A fault-tolerant databus took a step toward broader automotive implementation this week, as NXP Semiconductors announced that it has rolled out a transceiver that complies with the FlexRay industry standard.
Known as the TJA1080A, the new transceiver is the first to pass the FlexRay Physical Layer Conformance Test, an industry standard for FlexRay products.
The product rollout is considered significant because the FlexRay communication system is believed by many to be a foundation for the future of automotive networking, especially in safety-critical systems. FlexRay technology has already been implemented on a BMW X5, for active suspension controls, and is believed to be in development in other chassis, powertrain and driver-assistance applications.
The TJA1080A is not NXP’s first FlexRay transceiver, but it is the first from any manufacturer to meet the industry standard.
“This guarantees interoperability with other transceivers,” says Rob Hoeben, NXP’s marketing manager for FlexRay. “It also guarantees it will work in any FlexRay implementation for any automotive manufacturer.”
The FlexRay standard calls for transceivers and other electronic products to meet certain parameters of timing and latency as they pass messages between electronic control units. Timing delays outside of a prescribed number of nanoseconds aren’t considered acceptable.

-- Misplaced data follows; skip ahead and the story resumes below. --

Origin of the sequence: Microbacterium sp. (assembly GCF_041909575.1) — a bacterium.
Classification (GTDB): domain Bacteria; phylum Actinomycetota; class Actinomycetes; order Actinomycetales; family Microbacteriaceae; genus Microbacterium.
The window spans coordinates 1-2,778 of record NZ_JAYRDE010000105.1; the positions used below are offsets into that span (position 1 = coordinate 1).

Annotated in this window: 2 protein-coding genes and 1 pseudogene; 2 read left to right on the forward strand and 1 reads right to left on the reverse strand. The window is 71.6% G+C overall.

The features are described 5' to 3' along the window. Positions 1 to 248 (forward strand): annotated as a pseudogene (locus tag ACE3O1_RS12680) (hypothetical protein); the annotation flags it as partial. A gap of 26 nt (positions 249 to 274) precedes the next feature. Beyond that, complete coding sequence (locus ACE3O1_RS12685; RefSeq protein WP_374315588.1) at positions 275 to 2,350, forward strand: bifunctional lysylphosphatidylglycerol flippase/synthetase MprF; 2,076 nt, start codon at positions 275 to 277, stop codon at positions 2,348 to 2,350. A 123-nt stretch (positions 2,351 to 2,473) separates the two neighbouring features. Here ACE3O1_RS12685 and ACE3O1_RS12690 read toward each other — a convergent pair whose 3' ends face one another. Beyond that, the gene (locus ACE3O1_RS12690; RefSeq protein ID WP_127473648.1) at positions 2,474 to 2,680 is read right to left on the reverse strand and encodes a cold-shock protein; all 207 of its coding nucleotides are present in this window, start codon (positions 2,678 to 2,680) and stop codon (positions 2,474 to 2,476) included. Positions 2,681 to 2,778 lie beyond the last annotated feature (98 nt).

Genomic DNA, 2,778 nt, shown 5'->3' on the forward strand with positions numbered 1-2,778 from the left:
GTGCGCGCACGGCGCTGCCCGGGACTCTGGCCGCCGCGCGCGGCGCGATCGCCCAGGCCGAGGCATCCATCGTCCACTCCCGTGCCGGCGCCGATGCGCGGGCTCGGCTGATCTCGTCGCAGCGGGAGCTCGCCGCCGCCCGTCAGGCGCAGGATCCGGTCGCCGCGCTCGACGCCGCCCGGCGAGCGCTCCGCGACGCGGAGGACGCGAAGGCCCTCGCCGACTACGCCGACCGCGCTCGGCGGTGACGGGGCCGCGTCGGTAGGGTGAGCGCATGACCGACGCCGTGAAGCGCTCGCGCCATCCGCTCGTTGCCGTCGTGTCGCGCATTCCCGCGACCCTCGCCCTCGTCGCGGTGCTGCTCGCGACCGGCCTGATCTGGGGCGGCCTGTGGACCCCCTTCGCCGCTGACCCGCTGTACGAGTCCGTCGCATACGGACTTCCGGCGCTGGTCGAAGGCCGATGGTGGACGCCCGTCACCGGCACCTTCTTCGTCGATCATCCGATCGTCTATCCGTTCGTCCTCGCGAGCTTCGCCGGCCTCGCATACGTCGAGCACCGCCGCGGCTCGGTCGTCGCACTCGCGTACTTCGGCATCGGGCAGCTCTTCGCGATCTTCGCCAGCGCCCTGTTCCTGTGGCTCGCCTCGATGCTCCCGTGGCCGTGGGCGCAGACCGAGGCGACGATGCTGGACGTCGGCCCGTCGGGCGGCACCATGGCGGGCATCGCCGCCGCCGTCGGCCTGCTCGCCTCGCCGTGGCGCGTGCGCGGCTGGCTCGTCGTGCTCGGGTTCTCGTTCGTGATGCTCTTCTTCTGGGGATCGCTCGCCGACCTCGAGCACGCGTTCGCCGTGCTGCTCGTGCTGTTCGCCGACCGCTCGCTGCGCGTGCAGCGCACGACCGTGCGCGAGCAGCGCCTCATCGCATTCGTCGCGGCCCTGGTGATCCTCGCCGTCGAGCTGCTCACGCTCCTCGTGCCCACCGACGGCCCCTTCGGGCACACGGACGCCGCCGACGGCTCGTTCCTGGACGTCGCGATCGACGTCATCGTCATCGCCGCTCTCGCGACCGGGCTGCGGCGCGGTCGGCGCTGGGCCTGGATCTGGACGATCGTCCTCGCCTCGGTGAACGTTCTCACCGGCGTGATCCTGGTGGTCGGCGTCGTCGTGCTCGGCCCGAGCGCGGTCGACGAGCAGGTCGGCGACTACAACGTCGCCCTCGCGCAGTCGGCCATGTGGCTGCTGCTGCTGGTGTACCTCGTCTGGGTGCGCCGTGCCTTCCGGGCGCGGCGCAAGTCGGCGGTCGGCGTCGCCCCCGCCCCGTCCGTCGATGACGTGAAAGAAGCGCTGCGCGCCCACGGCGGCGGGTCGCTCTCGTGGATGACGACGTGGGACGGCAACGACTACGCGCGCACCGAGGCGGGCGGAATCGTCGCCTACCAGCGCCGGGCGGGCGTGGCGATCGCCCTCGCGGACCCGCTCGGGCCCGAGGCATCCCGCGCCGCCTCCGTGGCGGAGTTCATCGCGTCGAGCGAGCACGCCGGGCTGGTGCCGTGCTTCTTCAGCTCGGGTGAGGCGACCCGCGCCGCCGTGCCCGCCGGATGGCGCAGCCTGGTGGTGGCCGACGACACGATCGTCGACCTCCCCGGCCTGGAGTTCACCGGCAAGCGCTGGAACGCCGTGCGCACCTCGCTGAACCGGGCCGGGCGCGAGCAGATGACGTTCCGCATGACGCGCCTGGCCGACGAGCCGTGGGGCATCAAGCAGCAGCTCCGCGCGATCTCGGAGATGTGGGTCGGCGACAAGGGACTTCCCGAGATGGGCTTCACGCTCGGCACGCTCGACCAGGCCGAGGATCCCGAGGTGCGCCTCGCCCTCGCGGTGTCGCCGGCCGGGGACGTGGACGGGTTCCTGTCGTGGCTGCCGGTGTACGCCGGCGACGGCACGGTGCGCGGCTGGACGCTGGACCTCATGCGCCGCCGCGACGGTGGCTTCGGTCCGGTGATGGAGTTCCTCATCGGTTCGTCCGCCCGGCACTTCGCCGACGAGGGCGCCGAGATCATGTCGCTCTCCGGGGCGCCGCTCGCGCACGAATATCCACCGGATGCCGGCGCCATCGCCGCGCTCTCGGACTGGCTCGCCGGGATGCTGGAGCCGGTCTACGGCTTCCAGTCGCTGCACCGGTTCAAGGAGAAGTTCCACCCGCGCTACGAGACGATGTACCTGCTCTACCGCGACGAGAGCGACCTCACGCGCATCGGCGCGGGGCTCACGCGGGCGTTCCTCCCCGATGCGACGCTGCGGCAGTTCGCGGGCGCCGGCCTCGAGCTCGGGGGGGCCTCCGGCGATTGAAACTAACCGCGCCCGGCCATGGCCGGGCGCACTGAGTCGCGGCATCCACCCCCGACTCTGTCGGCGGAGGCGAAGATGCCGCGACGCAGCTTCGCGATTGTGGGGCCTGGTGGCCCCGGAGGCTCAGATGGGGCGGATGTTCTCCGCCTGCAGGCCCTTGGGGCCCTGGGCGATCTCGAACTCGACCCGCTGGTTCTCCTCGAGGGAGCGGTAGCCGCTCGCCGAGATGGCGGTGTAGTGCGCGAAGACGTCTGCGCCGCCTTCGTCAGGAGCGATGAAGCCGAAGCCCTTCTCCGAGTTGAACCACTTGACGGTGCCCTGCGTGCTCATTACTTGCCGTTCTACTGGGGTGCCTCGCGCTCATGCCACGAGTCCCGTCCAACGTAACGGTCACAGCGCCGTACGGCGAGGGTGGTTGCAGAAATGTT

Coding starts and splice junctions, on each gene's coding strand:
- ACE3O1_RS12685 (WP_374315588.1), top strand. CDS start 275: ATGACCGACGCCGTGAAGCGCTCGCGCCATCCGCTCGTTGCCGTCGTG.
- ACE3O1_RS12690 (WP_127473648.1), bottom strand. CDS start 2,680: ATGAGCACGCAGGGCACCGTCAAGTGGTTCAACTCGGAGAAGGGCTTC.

Meeting such parameters is considered extremely important because FlexRay was developed as a data bus and communication system for safety-critical automotive products. Although it was initially seen as a solution for brake-by-wire and steer-by-wire, automakers have begun using it for smart suspension systems and adaptive cruise control.
FlexRay fits the needs of such systems because its data messages are sent in a so-called “time-triggered” fashion, instead of the more conventional “event-triggered” way. Time-triggering ensures messages reach their destination because it uses flexible time division media access (FTDMA) slots for data. Thus, messages aren’t lost or forgotten. By employing the time-triggered design, FlexRay provides fault tolerance under all conditions, including the presence of a failed sensor, short circuit or transient software glitch.
Without time-triggered methods, creation of brake- and steer-by-wire systems would be nearly impossible, because engineers would be unable to ensure messages would reach their destinations without delay. As a result, brake and steering performance could be effected.
NXP engineers say FlexRay is gaining momentum with automakers. The FlexRay Consortium now includes more than 100 companies, including all major automakers.
Due to costs reasons, however, engineers don’t expect FlexRay to replace the industry’s popular CAN (controller area network) bus in the near future. For now, they say, CAN will continue to dominate in powertrain applications, while FlexRay picks up more safety-related applications.
“We are seeing projects popping up among customers who say, ‘We want to use FlexRay for other applications,’” Hoeben says. “It’s spreading a little faster than we initially expected.”